You can see why they don’t speak of how the designs were executed because it would immediately spill the beans, as it were. If they argue that life was programmed in from the beginning, then they don’t have a god who answers prayers, if they … ack … Nest of Snakes Alert, Nest of Snakes Alert. If ID were a real theory, they would be trying to identify the mechanism of the execution of the designs and to identity the designer, but they don’t, do they? Because, because? wink, wink, nudge, nudge, ‘know what I mean?

  5. Is that the official statement?

    “There is an explanation satisfying certain conditions.”

    NOT “Here is an explanation.”

    (The only condition being the negative one, that it isn’t an undirected process like natural selection.)

    That is, IMHO, the primary fault of ID. It has nothing to say. Of course there is no evidence for it. “There is no there, there.” The most that they can say is that there is such-and-such that evolutionary biology doesn’t account for. (They might claim that evolution can’t account for, but let’s not get off on that tangent, as tempting as it is.) And to hope that maybe, someday, somebody will come across a better idea. Not that they have demonstrated such hope by searching for a better idea.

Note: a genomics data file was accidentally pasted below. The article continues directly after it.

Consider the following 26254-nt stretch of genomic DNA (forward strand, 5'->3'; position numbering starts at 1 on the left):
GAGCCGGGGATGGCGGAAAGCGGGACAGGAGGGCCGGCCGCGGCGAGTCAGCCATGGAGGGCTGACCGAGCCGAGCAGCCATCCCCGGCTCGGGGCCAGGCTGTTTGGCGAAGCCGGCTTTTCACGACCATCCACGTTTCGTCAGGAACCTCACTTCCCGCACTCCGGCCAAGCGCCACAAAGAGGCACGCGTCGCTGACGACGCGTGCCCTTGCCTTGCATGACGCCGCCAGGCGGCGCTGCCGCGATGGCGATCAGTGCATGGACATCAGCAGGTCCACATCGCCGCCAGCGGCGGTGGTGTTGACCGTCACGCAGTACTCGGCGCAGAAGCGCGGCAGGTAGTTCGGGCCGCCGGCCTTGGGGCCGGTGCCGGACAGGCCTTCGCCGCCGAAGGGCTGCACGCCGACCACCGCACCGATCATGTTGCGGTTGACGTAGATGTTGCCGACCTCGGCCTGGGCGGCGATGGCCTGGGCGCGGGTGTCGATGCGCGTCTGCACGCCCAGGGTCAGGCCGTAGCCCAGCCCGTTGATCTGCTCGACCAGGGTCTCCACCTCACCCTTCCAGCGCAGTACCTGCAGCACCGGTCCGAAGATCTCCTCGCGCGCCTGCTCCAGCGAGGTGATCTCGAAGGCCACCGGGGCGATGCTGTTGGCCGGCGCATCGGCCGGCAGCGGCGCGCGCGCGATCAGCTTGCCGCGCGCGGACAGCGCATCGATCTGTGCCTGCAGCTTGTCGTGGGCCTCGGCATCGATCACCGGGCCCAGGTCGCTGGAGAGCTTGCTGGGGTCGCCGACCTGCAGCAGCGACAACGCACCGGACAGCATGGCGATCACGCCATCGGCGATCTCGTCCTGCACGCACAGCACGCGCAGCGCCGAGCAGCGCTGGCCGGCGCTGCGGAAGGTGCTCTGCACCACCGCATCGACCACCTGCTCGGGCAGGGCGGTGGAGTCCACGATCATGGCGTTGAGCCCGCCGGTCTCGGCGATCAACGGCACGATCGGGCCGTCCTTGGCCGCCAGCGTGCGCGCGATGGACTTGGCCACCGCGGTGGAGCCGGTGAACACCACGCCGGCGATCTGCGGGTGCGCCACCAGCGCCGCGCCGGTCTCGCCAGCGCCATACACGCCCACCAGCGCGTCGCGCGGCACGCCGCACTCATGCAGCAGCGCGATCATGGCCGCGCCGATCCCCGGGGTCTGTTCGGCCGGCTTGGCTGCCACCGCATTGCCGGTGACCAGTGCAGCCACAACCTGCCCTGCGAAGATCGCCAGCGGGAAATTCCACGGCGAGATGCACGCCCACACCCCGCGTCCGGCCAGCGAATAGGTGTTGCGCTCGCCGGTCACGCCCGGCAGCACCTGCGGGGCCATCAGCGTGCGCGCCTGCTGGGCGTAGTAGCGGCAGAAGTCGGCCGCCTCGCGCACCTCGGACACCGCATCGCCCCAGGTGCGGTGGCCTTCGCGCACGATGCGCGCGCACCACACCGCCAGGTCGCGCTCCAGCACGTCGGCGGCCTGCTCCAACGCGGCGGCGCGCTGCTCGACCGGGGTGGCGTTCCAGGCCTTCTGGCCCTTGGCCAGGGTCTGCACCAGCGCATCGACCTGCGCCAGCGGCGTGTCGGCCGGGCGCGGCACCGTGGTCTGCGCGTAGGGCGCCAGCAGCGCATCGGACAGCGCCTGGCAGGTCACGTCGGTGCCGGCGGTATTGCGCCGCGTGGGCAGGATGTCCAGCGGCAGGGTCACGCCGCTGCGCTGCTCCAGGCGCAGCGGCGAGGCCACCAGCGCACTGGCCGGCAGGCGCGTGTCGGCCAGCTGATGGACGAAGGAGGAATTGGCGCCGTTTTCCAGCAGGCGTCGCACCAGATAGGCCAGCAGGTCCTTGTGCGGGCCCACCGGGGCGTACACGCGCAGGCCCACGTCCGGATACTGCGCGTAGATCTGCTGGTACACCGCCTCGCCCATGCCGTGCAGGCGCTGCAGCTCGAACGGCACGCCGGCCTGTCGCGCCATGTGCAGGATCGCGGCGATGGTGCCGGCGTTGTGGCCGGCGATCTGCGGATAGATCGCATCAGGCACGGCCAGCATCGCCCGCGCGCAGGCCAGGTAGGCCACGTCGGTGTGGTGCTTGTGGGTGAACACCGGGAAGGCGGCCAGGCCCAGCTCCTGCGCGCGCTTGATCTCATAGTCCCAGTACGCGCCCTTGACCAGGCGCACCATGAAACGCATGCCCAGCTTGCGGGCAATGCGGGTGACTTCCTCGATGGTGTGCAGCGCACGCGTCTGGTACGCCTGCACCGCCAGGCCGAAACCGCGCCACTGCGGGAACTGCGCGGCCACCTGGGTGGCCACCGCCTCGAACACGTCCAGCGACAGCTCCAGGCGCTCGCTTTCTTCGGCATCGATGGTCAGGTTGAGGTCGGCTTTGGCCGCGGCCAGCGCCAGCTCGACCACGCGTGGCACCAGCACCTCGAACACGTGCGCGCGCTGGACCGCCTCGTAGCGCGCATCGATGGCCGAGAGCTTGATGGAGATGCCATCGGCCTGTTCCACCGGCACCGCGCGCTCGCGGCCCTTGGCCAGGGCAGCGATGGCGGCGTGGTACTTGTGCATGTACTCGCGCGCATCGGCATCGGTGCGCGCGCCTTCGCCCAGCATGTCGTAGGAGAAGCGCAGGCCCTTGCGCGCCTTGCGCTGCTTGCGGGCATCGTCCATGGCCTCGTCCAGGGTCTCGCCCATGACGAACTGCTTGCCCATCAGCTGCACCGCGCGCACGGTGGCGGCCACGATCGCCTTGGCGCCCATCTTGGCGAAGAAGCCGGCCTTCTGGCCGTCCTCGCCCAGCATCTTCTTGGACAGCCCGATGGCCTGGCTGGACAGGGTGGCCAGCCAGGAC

6. I’m afraid I have to give Savvy Sarah an ‘F’ in Logic 101 for her attempt to clarify Intelligent Design ‘theory’, viz.:

    Human beings are capable of producing information that is both complex and specified. Complex refers to high improbability. Specified means that the information matches an independent pattern. When we find high levels of complex and specified information in nature, we conclude that it was a product of intelligent design.

    Just try parsing that out as a syllogism and see how badly it fails for want of second logical premise, e.g.:

    Major Premise: Human beings can produce information that is complex and specified.
    Minor Premise: [not provided by PHC alumna Chaffee]